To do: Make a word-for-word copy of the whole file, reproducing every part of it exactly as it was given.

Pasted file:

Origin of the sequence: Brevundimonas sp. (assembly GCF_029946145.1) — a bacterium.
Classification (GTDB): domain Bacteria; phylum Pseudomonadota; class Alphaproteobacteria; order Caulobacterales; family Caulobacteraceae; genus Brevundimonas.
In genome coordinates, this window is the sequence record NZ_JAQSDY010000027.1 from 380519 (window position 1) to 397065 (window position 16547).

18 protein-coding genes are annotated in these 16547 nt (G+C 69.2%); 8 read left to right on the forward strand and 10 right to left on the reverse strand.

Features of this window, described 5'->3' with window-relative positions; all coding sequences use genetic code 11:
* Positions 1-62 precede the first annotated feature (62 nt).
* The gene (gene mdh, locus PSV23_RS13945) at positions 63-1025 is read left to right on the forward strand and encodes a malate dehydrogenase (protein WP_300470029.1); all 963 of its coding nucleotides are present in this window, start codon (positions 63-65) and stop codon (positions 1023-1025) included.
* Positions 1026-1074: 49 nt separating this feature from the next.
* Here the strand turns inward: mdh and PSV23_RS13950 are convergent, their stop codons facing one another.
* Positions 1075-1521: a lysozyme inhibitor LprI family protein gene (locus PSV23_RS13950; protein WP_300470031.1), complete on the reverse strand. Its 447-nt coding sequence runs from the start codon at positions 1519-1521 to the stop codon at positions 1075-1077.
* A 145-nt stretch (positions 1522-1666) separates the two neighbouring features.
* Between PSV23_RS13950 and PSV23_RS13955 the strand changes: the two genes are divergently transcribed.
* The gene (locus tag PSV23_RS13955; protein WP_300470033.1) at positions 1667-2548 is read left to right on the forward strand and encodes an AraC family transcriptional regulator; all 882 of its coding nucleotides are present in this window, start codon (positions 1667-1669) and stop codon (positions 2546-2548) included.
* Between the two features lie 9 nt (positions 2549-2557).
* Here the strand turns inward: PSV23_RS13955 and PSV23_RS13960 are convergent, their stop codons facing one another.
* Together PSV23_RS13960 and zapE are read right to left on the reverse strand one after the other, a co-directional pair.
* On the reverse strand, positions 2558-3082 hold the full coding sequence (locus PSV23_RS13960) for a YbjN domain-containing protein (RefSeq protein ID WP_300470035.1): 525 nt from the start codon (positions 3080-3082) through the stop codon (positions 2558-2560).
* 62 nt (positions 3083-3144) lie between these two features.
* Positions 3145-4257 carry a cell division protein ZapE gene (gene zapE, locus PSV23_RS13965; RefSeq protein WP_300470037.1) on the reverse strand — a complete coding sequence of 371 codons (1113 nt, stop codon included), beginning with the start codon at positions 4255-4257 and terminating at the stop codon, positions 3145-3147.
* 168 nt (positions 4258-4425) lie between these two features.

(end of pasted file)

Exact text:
Origin of the sequence: Brevundimonas sp. (assembly GCF_029946145.1) — a bacterium.
Classification (GTDB): domain Bacteria; phylum Pseudomonadota; class Alphaproteobacteria; order Caulobacterales; family Caulobacteraceae; genus Brevundimonas.
In genome coordinates, this window is the sequence record NZ_JAQSDY010000027.1 from 380519 (window position 1) to 397065 (window position 16547).

18 protein-coding genes are annotated in these 16547 nt (G+C 69.2%); 8 read left to right on the forward strand and 10 right to left on the reverse strand.

Features of this window, described 5'->3' with window-relative positions; all coding sequences use genetic code 11:
* Positions 1-62 precede the first annotated feature (62 nt).
* The gene (gene mdh, locus PSV23_RS13945) at positions 63-1025 is read left to right on the forward strand and encodes a malate dehydrogenase (protein WP_300470029.1); all 963 of its coding nucleotides are present in this window, start codon (positions 63-65) and stop codon (positions 1023-1025) included.
* Positions 1026-1074: 49 nt separating this feature from the next.
* Here the strand turns inward: mdh and PSV23_RS13950 are convergent, their stop codons facing one another.
* Positions 1075-1521: a lysozyme inhibitor LprI family protein gene (locus PSV23_RS13950; protein WP_300470031.1), complete on the reverse strand. Its 447-nt coding sequence runs from the start codon at positions 1519-1521 to the stop codon at positions 1075-1077.
* A 145-nt stretch (positions 1522-1666) separates the two neighbouring features.
* Between PSV23_RS13950 and PSV23_RS13955 the strand changes: the two genes are divergently transcribed.
* The gene (locus tag PSV23_RS13955; protein WP_300470033.1) at positions 1667-2548 is read left to right on the forward strand and encodes an AraC family transcriptional regulator; all 882 of its coding nucleotides are present in this window, start codon (positions 1667-1669) and stop codon (positions 2546-2548) included.
* Between the two features lie 9 nt (positions 2549-2557).
* Here the strand turns inward: PSV23_RS13955 and PSV23_RS13960 are convergent, their stop codons facing one another.
* Together PSV23_RS13960 and zapE are read right to left on the reverse strand one after the other, a co-directional pair.
* On the reverse strand, positions 2558-3082 hold the full coding sequence (locus PSV23_RS13960) for a YbjN domain-containing protein (RefSeq protein ID WP_300470035.1): 525 nt from the start codon (positions 3080-3082) through the stop codon (positions 2558-2560).
* 62 nt (positions 3083-3144) lie between these two features.
* Positions 3145-4257 carry a cell division protein ZapE gene (gene zapE, locus PSV23_RS13965; RefSeq protein WP_300470037.1) on the reverse strand — a complete coding sequence of 371 codons (1113 nt, stop codon included), beginning with the start codon at positions 4255-4257 and terminating at the stop codon, positions 3145-3147.
* 168 nt (positions 4258-4425) lie between these two features.